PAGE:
Advertisement

Human eukaryotic initiation factor 4E (eIF4E) and the nucleotide-bound state of eIF4A regulate eIF4F binding to RNA

Open AccessPublished:August 10, 2022DOI:https://doi.org/10.1016/j.jbc.2022.102368
      During translation initiation, the underlying mechanism by which the eukaryotic initiation factor (eIF) 4E, eIF4A, and eIF4G components of eIF4F coordinate their binding activities to regulate eIF4F binding to mRNA is poorly defined. Here, we used fluorescence anisotropy to generate thermodynamic and kinetic frameworks for the interaction of uncapped RNA with human eIF4F. We demonstrate that eIF4E binding to an autoinhibitory domain in eIF4G generates a high-affinity binding conformation of the eIF4F complex for RNA. In addition, we show that the nucleotide-bound state of the eIF4A component further regulates uncapped RNA binding by eIF4F, with a four-fold decrease in the equilibrium dissociation constant observed in the presence versus the absence of ATP. Monitoring uncapped RNA dissociation in real time reveals that ATP reduces the dissociation rate constant of RNA for eIF4F by ∼4-orders of magnitude. Thus, release of ATP from eIF4A places eIF4F in a dynamic state that has very fast association and dissociation rates from RNA. Monitoring the kinetic framework for eIF4A binding to eIF4G revealed two different rate constants that likely reflect two conformational states of the eIF4F complex. Furthermore, we determined that the eIF4G autoinhibitory domain promotes a more stable, less dynamic, eIF4A-binding state, which is overcome by eIF4E binding. Overall, our data support a model whereby eIF4E binding to eIF4G/4A stabilizes a high-affinity RNA-binding state of eIF4F and enables eIF4A to adopt a more dynamic interaction with eIF4G. This dynamic conformation may contribute to the ability of eIF4F to rapidly bind and release mRNA during scanning.

      Keywords

      Abbreviations:

      BTE (Barley yellow dwarf virus–like translation element), eIF (eukaryotic initiation factor), FL (fluorescein labeled), MESNA (sodium 2-mercaptoethanesulfonate), m7G (5′ 7-methyl guanosine), Ni–NTA (nickel–nitrilotriacetic acid), PIC (preinitiation complex)
      The eukaryotic initiation factor 4F (eIF4F) complex binds the 5′ 7-methyl guanosine (m7G) cap found on all cellular mRNAs and is comprised of the cap-binding protein, eIF4E, the DEAD-box helicase, eIF4A, and the scaffold protein, eIF4G (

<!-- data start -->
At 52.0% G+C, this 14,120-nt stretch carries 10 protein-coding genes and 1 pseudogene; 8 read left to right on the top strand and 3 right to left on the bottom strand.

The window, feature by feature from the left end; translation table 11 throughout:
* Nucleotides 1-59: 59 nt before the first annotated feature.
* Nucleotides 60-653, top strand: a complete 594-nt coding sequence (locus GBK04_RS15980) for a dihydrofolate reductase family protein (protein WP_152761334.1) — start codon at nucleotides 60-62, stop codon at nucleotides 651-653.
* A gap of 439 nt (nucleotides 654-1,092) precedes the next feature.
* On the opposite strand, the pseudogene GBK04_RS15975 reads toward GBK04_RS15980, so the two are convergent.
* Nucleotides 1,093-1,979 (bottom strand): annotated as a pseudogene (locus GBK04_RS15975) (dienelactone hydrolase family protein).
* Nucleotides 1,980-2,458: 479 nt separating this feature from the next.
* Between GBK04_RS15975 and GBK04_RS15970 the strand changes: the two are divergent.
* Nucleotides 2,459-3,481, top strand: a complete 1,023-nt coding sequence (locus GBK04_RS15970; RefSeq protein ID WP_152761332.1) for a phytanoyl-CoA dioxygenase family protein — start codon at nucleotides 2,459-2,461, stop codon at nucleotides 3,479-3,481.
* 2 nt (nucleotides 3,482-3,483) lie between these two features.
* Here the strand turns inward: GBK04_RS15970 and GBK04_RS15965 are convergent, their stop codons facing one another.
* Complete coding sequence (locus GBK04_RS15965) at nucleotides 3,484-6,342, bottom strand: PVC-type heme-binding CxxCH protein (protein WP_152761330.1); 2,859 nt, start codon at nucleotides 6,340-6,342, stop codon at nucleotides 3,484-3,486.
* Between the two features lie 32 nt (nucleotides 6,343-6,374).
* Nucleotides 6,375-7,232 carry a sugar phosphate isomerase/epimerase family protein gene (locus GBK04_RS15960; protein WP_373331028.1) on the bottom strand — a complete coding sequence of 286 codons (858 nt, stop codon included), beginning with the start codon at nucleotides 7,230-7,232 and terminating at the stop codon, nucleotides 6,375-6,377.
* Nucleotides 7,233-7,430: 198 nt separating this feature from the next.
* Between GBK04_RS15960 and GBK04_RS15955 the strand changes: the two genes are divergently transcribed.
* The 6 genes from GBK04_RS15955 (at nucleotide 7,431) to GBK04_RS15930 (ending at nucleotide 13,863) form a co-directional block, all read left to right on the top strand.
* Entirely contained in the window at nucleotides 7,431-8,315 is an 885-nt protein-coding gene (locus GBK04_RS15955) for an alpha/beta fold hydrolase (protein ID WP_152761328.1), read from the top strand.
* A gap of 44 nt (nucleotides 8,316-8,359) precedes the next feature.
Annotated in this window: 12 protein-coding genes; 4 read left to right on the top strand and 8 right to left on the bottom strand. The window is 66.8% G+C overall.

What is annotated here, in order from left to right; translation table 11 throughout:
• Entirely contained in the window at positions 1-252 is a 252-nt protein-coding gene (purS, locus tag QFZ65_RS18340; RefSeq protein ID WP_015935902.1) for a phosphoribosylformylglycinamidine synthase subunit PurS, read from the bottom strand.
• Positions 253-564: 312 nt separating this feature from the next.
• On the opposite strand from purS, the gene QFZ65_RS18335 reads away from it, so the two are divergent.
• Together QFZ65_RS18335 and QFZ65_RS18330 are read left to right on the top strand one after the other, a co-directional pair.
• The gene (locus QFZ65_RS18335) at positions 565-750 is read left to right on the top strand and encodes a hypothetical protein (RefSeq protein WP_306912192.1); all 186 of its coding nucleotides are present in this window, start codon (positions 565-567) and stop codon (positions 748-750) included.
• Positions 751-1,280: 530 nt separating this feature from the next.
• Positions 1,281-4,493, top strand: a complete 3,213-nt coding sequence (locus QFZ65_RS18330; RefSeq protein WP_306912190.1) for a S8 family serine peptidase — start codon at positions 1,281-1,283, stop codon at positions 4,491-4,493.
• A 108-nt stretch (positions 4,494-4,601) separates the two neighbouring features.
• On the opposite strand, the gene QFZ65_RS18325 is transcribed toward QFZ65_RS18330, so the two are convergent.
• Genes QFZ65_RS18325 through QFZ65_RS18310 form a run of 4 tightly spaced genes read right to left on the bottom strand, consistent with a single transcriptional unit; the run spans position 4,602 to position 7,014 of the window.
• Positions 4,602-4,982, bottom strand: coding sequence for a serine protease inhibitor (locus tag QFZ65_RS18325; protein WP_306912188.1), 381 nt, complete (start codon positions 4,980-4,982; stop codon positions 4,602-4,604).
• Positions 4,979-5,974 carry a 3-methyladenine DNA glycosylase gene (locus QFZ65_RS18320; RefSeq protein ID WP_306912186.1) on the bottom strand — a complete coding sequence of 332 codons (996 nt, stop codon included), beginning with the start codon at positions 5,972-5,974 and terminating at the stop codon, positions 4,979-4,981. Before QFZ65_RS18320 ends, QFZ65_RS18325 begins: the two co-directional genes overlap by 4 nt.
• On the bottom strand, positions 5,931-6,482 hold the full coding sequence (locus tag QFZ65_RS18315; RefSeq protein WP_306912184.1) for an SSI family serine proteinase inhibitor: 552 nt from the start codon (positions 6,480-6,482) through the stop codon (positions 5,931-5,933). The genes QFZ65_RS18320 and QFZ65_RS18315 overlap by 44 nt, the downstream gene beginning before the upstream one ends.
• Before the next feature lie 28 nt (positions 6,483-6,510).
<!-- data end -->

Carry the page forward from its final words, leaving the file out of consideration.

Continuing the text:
• Merrick W.C.
      eIF4F: a retrospective.
      ,
      • Gingras A.C.
      • Raught B.
      • Sonenberg N.
      eIF4 initiation factors: effectors of mRNA recruitment to ribosomes and regulators of translation.
      ). The interaction of the eIF4F complex with m7G cap is important in recruiting the 5′ end of an mRNA to the 43S preinitiation complex (PIC). The eIF4F complex functions to also unwind secondary structure in the mRNA 5′ UTR, an activity that is attributed to the eIF4A helicase component (
      • Abramson R.D.
      • Dever T.E.
      • Lawson T.G.
      • Ray B.K.
      • Thach R.E.
      • Merrick W.C.
      The ATP-dependent interaction of eukaryotic initiation factors with mRNA.
      ,
      • Rogers Jr., G.W.
      • Richter N.J.
      • Lima W.F.
      • Merrick W.C.
      Modulation of the helicase activity of eIF4A by eIF4B, eIF4H, and eIF4F.
      ,
      • Özeş A.R.
      • Feoktistova K.
      • Avanzino B.C.
      • Fraser C.S.
      Duplex unwinding and ATPase activities of the DEAD-box helicase eIF4A are coupled by eIF4G and eIF4B.
      ). Thus, eIF4F possesses both cap-dependent and cap-independent functions that are important during mRNA recruitment to the 48S complex and its subsequent scanning/translocation to select an initiation codon (reviewed in Refs. (
      • Merrick W.C.
      eIF4F: a retrospective.
      • Sokabe M.
      • Fraser C.S.